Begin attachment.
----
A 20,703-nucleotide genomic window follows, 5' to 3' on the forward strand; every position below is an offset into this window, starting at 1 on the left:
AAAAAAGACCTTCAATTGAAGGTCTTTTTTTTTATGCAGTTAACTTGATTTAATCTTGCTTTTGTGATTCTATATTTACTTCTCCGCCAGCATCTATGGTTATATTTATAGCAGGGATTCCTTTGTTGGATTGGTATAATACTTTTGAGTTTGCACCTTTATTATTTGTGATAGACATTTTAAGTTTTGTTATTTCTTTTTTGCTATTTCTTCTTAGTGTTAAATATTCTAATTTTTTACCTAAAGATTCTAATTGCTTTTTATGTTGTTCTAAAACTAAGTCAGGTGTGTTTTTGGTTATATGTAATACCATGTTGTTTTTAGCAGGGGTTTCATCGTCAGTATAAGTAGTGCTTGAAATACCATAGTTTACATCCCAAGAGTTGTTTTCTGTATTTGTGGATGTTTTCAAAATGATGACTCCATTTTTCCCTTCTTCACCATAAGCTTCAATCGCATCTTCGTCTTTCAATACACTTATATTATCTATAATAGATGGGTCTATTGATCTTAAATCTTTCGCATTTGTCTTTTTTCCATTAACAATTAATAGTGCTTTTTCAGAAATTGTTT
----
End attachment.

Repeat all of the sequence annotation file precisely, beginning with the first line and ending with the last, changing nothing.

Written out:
A 20,703-nucleotide genomic window follows, 5' to 3' on the forward strand; every position below is an offset into this window, starting at 1 on the left:
AAAAAAGACCTTCAATTGAAGGTCTTTTTTTTTATGCAGTTAACTTGATTTAATCTTGCTTTTGTGATTCTATATTTACTTCTCCGCCAGCATCTATGGTTATATTTATAGCAGGGATTCCTTTGTTGGATTGGTATAATACTTTTGAGTTTGCACCTTTATTATTTGTGATAGACATTTTAAGTTTTGTTATTTCTTTTTTGCTATTTCTTCTTAGTGTTAAATATTCTAATTTTTTACCTAAAGATTCTAATTGCTTTTTATGTTGTTCTAAAACTAAGTCAGGTGTGTTTTTGGTTATATGTAATACCATGTTGTTTTTAGCAGGGGTTTCATCGTCAGTATAAGTAGTGCTTGAAATACCATAGTTTACATCCCAAGAGTTGTTTTCTGTATTTGTGGATGTTTTCAAAATGATGACTCCATTTTTCCCTTCTTCACCATAAGCTTCAATCGCATCTTCGTCTTTCAATACACTTATATTATCTATAATAGATGGGTCTATTGATCTTAAATCTTTCGCATTTGTCTTTTTTCCATTAACAATTAATAGTGCTTTTTCAGAAATTGTTT